The researchers used satellite observations including determinations of net primary production (NPP) — the net production of organic matter from aqueous carbon dioxide (CO2) by phytoplankton — to drive their food-web-based model. The scientists focused on the ocean’s biological pump, which exports organic carbon from the euphotic zone — the well-lit, upper ocean — through sinking particulate matter, largely from zooplankton feces and aggregates of algae. Once these leave the euphotic zone, sinking into the ocean depths, the carbon can be sequestered for a season or for centuries.

“What we’ve done here is create the first step toward monitoring the strength and efficiency of the biological pump using satellite observations,” said Siegel, who is also a professor of marine science in UCSB’s Department of Geography. “The approach is unique in that previous ways have been empirical without considering the dynamics of the ocean food web.” The space/time patterns created by those empirical approaches are inconsistent with how oceanographers think the oceans should work, he noted.

Carbon is present in the atmosphere and is stored in soils, oceans and the Earth’s crust. Any movement of carbon between — or in the case of the ocean, within — these reservoirs is called a flux. According to the researchers, oceans are a central component in the global carbon cycle through their storage, transport and transformations of carbon constituents.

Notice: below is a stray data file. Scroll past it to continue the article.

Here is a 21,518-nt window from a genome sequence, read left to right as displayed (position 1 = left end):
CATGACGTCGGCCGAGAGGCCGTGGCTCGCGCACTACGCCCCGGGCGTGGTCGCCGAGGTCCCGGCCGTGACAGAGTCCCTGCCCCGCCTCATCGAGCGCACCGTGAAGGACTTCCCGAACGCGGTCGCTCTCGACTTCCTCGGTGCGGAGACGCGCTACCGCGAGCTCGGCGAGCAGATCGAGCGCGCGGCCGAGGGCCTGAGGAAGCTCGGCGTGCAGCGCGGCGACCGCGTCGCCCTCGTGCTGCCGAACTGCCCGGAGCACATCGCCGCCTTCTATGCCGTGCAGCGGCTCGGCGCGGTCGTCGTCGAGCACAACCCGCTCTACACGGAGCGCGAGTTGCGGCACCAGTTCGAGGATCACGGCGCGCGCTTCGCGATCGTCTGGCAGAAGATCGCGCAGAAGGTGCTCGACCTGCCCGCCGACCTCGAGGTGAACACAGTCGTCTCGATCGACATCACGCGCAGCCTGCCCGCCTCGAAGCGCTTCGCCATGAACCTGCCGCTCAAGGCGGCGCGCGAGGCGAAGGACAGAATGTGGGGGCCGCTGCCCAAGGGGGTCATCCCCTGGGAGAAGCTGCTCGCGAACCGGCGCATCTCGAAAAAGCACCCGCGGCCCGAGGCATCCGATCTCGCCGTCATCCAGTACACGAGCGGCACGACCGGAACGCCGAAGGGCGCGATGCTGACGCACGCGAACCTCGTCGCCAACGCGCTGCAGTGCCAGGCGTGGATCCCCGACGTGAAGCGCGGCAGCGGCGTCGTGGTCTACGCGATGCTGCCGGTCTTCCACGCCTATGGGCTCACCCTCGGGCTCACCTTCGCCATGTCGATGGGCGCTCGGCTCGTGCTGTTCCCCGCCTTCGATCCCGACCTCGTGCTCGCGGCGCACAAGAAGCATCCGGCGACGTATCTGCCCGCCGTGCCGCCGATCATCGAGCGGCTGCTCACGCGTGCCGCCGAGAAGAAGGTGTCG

“Quantifying this carbon flux is critical for predicting the atmosphere’s response to changing climates,” Siegel said. “By analyzing the scattering signals that we got from satellite measurements of the ocean’s color, we were able to develop techniques to calculate how much of the biomass occurs in very large or very small particles.”

Their results predict a mean global carbon export flux of 6 petagrams (Pg) per year. Also known as a gigaton, a petagram is equal to one quadrillion (1015) grams. This is a huge amount, roughly equivalent to the annual global emissions of fossil fuel. At present, fossil fuel combustion represents a flux to the atmosphere of approximately 9 Pg per year.

“It matters how big and small the plankton are, and it matters what the energy flows are in the food web,” Siegel said. “This is so simple. It’s really who eats whom but also having an idea of the biomasses and productivity of each. So we worked out these advanced ways of determining NPP, phytoplankton biomass and the size structure to formulate mass budgets, all derived from satellite data.”

The researchers are taking their model one step further by planning a major field program designed to better understand the states in which the biological pump operates. “Understanding the biological pump is critical,” Siegel concluded. “We need to understand where carbon goes, how much of it goes into the organic matter, how that affects the air-sea exchanges of CO2 and what happens to fossil fuel we have emitted from our tailpipes.”

This research was funded by the NASA Ocean Biology and Biogeochemistry program. 

Contact Info: 

Julie Cohen
julie.cohen@ucsb.edu
(805) 893-7220

Topics: 

After reading this article I feel